IGN Review of Assassin's Creed
Assassin's Creed could easily have been one of the best games of 2007. It is, without question, impressive on several fronts. But developer Ubisoft Montreal took some major missteps along the way and squandered the immense potential of its pseudo-stealth action title. A bad story, repetitive gameplay elements, and poor AI all lead to one of the most disappointing games in recent memory. Assassin's Creed should have been one of the great games of this generation. Instead, it turned into just another action title.
You play as Altair, a member of the Hashshashin (or Assassins), a real-life group that performed politically-motivated murders between the 11th and 13th centuries. Set in the Mideast during the third crusade, Assassin's Creed is steeped in historical fact. Each of the three main cities was well-researched and beautifully recreated. The nine men Altair is charged with dispatching did, in fact, all die or disappear around the time the game takes place. The attention paid to creating an accurate representation of Jerusalem, Acre, and Damascus is commendable. Were it not for the "anomalies" that flitter around characters, you would have little reason to ever question that this is indeed what these cities and people looked like centuries ago.
Though Assassin's Creed is an action game, the story plays a considerable role from start to finish. This is a story-heavy title, which proves a detriment in the long run. There is a major twist in the Assassin's story, the kind that (if it hasn't already been spoiled for you on the Internet) would likely blow the lid covering your brain. That is if this big twist were revealed towards the end of the story and not in the first five minutes. Ubisoft's decision to introduce the only major surprise just a few minutes into Assassin's Creed proves costly. Imagine if you were watching the Sixth Sense and ten minutes in the movie told you Bruce Willis is a ghost. It would deaden the remainder of the story. This is exactly what happens with Assassin's. The moments with Altair are well-told and interesting (though perhaps a bit too drawn out), but every time the "twist" elements come into play, the entire game grinds to a halt. Over a 10- or 12-hour gaming experience, that becomes grating. So much so that all of the clever story elements begin to play against Assassin's Creed rather than elevating it to high art as seems to have been the intention.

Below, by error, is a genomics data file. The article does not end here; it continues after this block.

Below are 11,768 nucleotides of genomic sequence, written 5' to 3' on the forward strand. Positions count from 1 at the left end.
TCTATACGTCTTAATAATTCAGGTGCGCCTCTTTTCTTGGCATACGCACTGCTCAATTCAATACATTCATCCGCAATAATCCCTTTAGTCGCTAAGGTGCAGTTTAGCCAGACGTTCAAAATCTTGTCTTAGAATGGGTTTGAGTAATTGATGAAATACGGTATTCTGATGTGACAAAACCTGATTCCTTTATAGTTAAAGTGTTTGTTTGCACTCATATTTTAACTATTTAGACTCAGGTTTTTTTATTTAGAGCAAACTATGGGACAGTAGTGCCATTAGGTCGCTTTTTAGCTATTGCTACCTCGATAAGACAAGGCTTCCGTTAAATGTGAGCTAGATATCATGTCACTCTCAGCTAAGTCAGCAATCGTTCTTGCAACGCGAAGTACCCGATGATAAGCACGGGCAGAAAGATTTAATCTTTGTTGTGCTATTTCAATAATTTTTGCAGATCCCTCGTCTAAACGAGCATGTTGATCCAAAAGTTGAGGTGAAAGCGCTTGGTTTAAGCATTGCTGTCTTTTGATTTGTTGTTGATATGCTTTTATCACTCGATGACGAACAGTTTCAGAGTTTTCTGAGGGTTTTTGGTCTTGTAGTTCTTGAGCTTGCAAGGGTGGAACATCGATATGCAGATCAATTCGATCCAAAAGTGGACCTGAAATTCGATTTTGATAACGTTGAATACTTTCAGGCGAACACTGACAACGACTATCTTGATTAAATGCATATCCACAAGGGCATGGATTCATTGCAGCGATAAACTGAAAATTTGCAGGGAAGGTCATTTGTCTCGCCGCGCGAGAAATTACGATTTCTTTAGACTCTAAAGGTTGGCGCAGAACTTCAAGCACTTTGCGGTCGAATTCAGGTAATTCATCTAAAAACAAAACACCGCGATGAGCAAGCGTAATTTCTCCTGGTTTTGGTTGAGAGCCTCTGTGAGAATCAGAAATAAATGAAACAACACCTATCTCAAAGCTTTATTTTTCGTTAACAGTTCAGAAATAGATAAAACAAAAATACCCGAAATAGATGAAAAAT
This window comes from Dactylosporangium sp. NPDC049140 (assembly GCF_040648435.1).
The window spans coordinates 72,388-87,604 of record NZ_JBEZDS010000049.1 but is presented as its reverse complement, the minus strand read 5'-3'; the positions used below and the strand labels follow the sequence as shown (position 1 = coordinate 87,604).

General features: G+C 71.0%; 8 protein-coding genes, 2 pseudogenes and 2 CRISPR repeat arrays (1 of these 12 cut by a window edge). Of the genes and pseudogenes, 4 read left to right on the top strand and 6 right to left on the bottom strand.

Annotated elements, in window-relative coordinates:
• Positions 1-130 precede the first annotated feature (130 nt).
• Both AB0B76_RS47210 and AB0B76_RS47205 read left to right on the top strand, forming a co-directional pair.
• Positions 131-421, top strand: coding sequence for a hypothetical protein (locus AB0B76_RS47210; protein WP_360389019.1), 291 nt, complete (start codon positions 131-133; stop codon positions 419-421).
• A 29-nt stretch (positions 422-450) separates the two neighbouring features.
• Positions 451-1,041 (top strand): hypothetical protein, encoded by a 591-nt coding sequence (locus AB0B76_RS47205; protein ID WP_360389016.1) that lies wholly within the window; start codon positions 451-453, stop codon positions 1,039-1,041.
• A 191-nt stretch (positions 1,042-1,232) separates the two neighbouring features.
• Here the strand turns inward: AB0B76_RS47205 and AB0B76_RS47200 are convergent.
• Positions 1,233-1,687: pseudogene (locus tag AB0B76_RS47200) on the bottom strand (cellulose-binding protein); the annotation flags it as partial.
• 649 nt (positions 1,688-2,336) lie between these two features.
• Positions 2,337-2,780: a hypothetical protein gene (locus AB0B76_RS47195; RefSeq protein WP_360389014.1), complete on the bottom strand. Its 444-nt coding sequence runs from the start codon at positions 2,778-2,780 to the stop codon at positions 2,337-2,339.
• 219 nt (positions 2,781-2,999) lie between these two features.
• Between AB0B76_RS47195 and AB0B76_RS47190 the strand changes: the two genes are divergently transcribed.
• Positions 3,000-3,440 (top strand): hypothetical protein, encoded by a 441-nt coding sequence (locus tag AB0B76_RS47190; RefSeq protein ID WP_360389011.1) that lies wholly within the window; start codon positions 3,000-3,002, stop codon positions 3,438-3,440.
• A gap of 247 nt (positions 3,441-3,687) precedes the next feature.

It doesn't help that the voice acting for Altair is abysmal. The 12th-century assassin speaks with an American accent and sounds as if he is auditioning for community theatre. He stands out against the rest of the cast, the rest of who offer fine performances. But when your star (who is forced to chatter almost as much as he kills) sounds like a B-movie reject, it takes away from the story. Sound in general is not impressive in Assassin's Creed. You'll hear the same handful of comments when running through cities repeated again and again. And the music is fairly absent in most instances to allow the atmosphere to be king. But there is little aural atmosphere.
A weak story is nothing new to videogames; it's the gameplay that really matters. Assassin's Creed does some great things; it does some revolutionary things. It also does some things poorly. But let's talk about the good first, because it is worth noting that while Assassin's Creed never becomes a truly great experience, there are some fantastic elements that lay the ground work for a potentially incredible sequel.